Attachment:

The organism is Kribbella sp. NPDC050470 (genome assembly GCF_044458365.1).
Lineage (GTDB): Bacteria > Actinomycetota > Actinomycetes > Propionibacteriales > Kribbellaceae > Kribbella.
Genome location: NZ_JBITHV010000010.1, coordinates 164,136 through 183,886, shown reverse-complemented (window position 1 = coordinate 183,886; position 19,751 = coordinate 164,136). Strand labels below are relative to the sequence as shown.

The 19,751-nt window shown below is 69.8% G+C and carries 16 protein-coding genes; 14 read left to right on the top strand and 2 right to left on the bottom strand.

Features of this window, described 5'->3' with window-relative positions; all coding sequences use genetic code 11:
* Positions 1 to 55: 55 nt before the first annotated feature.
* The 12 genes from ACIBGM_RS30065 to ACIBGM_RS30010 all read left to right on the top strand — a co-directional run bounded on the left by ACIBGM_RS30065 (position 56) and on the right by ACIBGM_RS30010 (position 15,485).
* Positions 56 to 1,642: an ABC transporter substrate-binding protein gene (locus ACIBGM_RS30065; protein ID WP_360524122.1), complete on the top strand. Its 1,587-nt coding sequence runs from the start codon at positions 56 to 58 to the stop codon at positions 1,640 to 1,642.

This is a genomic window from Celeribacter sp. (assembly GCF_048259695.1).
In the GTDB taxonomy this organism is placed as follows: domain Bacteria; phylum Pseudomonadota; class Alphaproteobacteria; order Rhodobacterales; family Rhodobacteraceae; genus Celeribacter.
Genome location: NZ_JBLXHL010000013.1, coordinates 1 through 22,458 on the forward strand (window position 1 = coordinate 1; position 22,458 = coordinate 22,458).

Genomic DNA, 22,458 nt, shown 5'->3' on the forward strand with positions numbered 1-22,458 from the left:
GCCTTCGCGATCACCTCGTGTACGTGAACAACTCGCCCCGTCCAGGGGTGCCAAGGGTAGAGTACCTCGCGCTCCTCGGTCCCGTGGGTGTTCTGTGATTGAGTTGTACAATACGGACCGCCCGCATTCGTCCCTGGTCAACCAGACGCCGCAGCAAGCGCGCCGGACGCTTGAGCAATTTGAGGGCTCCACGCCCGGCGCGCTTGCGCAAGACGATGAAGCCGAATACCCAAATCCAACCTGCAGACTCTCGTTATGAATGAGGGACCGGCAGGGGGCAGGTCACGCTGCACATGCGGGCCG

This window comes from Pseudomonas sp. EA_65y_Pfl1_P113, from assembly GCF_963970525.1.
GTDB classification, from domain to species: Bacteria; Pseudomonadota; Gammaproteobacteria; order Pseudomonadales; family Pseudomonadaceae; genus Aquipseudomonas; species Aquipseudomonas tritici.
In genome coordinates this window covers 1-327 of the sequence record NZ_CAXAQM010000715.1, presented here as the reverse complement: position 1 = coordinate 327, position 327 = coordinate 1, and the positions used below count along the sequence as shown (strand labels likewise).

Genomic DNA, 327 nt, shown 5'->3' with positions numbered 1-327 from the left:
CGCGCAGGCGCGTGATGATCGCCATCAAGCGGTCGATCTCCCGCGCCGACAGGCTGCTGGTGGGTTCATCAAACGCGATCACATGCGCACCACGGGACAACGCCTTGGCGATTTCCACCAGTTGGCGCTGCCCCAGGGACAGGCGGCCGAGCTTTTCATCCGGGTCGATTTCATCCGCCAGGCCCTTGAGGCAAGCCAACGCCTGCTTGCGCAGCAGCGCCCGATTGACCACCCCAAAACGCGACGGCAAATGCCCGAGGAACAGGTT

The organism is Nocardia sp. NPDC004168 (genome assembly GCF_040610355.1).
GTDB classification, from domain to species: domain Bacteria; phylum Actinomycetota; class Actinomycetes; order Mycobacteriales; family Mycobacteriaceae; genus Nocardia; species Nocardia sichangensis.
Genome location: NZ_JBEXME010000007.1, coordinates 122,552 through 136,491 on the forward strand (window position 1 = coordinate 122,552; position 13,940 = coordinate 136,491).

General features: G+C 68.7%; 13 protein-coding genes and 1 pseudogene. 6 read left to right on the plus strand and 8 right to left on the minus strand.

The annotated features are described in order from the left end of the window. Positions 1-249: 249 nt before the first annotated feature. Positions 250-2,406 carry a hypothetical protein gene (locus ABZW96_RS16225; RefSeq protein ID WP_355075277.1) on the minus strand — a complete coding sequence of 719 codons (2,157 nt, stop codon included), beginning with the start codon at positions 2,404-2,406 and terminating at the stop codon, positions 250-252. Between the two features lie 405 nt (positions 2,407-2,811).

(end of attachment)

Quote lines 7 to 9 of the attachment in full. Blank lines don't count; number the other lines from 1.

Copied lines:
* The 12 genes from ACIBGM_RS30065 to ACIBGM_RS30010 all read left to right on the top strand — a co-directional run bounded on the left by ACIBGM_RS30065 (position 56) and on the right by ACIBGM_RS30010 (position 15,485).
* Positions 56 to 1,642: an ABC transporter substrate-binding protein gene (locus ACIBGM_RS30065; protein ID WP_360524122.1), complete on the top strand. Its 1,587-nt coding sequence runs from the start codon at positions 56 to 58 to the stop codon at positions 1,640 to 1,642.

This is a genomic window from Celeribacter sp. (assembly GCF_048259695.1).